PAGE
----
In the PR world of communications chiefs and publicists, the MoS is regarded with a mixture of admiration and fear and it is said to pursue stories with an aggression unrivalled even by its daily sister title. Unquestionably, the paper breaks big exclusives: the poisoning of former KGB agent Alexander Litvinenko, the murky donations to the Labour party of David Abrahams, and revelations of a phone-in rip off on Channel 4's Richard & Judy different stories that had major ramifications for facets of British life. The photograph that provided the scoop of then Deputy Prime Minister John Prescott playing croquet at his grace and favour mansion while he was supposed to be running the country, because Tony Blair was overseas, hangs on Wright's office wall. Though Wright devotes much of his energies each week to getting the right front page, the harsh reality is that the "splash" probably only sells the paper in a noticeable way two or three times a year. Subjects that once were Mail on Sunday bankers, such as the feverish interest in all things royal that existed at the end of the Nineties, no longer guarantee a sales lift.
Both Wright and Miron have had to take a broader view. Celebrities sell newspapers and stars that might work themselves into a tizz over the prospect of appearing in the MoS news pages are falling over themselves to be featured in You, apparently. Live, which was launched in 2005 to replace Night & Day, offering a lads mag package that astonished traditional MoS advertisers and readers, gives the paper the chance to further challenge some of the preconceptions of that younger demographic who were surprised to find the title being advertised in the cinema.
Wright sends out for copies of Live that demonstrate the kind of edgy stars the magazine can attract. When a colleague returns with a copy showing James Blunt on the cover, the editor tosses it on to his sofa in frustration. Nonetheless, recent cover stars such as Kate Nash or Seal with his wife Heidi Klum, are breaking new ground for the paper.
Inside of Live, the ubiquitous Piers Morgan has established himself as probably the MoS's most popular columnist. One would guess that the gregarious Morgan, who details his experiences on the London party circuit, rarely goes out on the town with the MoS editor, a doting 54-year-old father-of-four, who is known to accompany his friend Paul Dacre, editor-in-chief of both the Daily Mail and the Mail on Sunday, for a modest half-pint of beer at the end of the day at a local Kensington hostelry.
Wright regards the Sunday paper as slightly younger and more liberal than the daily, with which it shares a crossover of only 55 per cent of its total readership, a fact that none of the senior MoS executives have been able to fully explain. Another MoS columnist, Suzanne Moore, is actively encouraged by Wright to follow a liberal agenda. "You can afford to have things that some people might not agree with but hopefully still find thought-provoking," says the editor. Then there is the scatty, urbanite Liz Jones: cat-obsessed, recently divorced from her marriage to a younger man, relocated to the wilds of Exmoor and in almost every sense as far away from stereotypical Middle England as you could imagine. Wright greatly admires Jones's writing and recognises her ability to provoke the readers with a success rarely seen since former Stalinist Julie Burchill had a column on the paper. In those days, Wright was working on the Daily Mail, having come from a local newspaper in Hemel Hempstead.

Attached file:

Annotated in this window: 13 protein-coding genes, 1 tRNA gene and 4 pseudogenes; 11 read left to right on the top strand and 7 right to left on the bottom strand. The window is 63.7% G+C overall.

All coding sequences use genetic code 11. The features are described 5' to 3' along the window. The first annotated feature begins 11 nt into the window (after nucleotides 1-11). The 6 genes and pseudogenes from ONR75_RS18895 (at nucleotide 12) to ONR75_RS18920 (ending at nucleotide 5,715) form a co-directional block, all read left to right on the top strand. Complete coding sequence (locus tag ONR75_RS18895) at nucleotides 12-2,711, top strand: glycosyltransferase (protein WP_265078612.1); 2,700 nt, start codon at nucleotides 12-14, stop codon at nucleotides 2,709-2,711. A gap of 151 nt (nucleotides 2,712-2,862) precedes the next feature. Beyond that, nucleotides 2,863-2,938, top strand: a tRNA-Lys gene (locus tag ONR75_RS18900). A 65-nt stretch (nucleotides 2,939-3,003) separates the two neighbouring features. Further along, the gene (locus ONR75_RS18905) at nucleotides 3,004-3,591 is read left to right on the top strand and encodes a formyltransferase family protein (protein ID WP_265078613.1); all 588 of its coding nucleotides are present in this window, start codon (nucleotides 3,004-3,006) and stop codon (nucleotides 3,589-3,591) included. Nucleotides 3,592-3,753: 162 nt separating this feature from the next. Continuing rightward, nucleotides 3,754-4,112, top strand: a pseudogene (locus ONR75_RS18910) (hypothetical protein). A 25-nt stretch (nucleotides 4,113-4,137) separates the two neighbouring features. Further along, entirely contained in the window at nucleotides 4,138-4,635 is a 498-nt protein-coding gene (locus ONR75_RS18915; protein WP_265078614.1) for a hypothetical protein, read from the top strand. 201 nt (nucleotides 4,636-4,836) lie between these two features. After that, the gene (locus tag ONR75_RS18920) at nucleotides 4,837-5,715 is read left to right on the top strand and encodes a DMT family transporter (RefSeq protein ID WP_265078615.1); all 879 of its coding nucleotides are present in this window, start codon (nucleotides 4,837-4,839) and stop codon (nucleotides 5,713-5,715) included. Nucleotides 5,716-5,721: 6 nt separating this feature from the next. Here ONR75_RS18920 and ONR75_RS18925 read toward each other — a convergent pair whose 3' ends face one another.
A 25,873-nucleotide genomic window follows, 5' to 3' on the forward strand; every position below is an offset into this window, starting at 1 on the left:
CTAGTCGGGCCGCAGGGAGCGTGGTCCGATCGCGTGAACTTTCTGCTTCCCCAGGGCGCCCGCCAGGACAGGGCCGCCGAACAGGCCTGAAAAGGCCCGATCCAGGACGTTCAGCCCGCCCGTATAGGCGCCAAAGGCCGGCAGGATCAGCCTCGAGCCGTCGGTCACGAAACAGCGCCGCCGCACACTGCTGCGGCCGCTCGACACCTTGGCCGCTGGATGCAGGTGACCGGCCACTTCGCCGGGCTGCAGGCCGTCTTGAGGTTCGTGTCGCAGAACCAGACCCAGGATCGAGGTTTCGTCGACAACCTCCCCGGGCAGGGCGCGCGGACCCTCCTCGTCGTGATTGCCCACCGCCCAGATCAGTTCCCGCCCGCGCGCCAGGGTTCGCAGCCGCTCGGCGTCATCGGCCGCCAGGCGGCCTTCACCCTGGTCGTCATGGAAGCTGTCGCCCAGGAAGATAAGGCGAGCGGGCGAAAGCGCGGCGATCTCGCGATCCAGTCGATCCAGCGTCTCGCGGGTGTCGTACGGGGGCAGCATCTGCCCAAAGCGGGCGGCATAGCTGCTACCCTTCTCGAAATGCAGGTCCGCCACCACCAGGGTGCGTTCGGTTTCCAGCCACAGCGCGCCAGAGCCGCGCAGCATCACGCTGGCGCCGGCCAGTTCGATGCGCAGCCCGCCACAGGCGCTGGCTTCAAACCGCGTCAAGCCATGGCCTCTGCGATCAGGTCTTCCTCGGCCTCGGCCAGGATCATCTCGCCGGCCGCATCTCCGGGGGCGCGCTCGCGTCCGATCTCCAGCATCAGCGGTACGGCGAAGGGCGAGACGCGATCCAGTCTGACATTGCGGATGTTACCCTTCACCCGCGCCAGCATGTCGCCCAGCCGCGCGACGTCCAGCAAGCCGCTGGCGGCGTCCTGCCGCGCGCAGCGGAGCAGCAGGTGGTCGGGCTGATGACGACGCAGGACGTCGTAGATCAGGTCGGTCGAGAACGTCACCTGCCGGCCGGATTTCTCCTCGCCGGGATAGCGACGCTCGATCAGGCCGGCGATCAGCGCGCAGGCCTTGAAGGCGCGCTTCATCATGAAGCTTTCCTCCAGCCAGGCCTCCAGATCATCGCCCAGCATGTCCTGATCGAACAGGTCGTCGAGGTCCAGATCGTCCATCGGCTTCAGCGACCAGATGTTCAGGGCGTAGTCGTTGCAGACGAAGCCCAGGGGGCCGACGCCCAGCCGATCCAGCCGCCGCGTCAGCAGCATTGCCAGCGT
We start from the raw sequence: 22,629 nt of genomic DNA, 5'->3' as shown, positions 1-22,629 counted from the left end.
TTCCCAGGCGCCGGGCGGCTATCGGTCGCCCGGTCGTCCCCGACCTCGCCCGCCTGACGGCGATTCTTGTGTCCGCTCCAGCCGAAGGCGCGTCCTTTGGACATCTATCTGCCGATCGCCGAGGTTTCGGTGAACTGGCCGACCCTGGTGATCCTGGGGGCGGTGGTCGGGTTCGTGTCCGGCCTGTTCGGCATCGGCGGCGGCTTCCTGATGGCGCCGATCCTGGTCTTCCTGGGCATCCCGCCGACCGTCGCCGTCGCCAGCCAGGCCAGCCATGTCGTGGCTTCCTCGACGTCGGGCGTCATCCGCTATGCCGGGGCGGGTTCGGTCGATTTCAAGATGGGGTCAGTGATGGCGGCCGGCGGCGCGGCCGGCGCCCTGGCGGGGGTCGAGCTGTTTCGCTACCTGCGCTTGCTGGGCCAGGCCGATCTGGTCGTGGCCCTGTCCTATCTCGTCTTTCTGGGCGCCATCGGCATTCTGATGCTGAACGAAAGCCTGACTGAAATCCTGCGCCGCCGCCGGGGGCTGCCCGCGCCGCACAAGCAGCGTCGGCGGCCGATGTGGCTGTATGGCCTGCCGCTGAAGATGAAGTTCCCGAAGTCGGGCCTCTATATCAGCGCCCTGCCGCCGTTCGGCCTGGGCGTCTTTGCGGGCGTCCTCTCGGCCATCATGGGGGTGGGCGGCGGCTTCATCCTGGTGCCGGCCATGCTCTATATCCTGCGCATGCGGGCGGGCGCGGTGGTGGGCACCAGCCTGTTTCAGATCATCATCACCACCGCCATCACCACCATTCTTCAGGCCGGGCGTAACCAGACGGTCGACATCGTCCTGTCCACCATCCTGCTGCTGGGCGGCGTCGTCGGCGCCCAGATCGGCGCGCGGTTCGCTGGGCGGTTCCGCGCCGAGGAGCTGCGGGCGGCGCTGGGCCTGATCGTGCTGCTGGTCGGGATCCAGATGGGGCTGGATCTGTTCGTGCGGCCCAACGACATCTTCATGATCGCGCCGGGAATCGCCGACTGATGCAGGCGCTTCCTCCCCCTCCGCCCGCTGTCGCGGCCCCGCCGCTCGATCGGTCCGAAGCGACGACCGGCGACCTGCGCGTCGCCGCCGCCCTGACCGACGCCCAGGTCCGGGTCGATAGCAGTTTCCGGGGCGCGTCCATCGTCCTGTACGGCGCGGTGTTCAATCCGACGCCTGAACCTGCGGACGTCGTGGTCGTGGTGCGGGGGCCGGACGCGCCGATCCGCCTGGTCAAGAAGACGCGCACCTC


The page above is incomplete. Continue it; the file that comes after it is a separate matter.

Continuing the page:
The MoS still has an appetite for old-fashioned newsgathering in an industry of shrinking editorial budgets and has concerns about the effects of the disintegration of the network of local news agencies on which nationals have traditionally depended. "If they find that they are not making enough money and pack up and go into PR instead then it doesn't help," one of the paper's executives comments. "It's important that the newspaper industry as a whole is big enough to give those people a living and support them."
But it's no longer just about news. Miron points out that the MoS is given promotion every week, most spectacularly on July 15, when the giveaway of Prince's album Planet Earth added 600,000 to the paper's sale. The circulation increase has not been maintained but the stunt attracted worldwide coverage and broke down more preconceptions about the paper. Since then Miron has overseen the first newspaper launch of a feature film, The Riddle, starring Vinnie Jones, who himself featured in an ad for the paper. "We are the most innovative of anyone out there," says Miron, emphasising the paper's "360 relationship" with stars who provide accompanying interviews to promotions.
Wright notes that papers do book serialisations and should not "be embarrassed" by CD giveaways. "When we began with CDs we had no idea how big they would become," says the editor. "But we are now working out a relationship with the music industry where for the next decade we are probably going to be a very important part of what they do. They will make their money out of touring, CDs will be promotional tools and we will distribute them."
So it's not just about news, it's also about the luxury of Sunday treats of his and hers magazines, free CDs and DVDs and not just of the golden oldies either. "People's interests are younger than their chronological age. They want to know what new things are happening," says Wright of his readers. "Though they still want their traditional beliefs reinforced at times as well."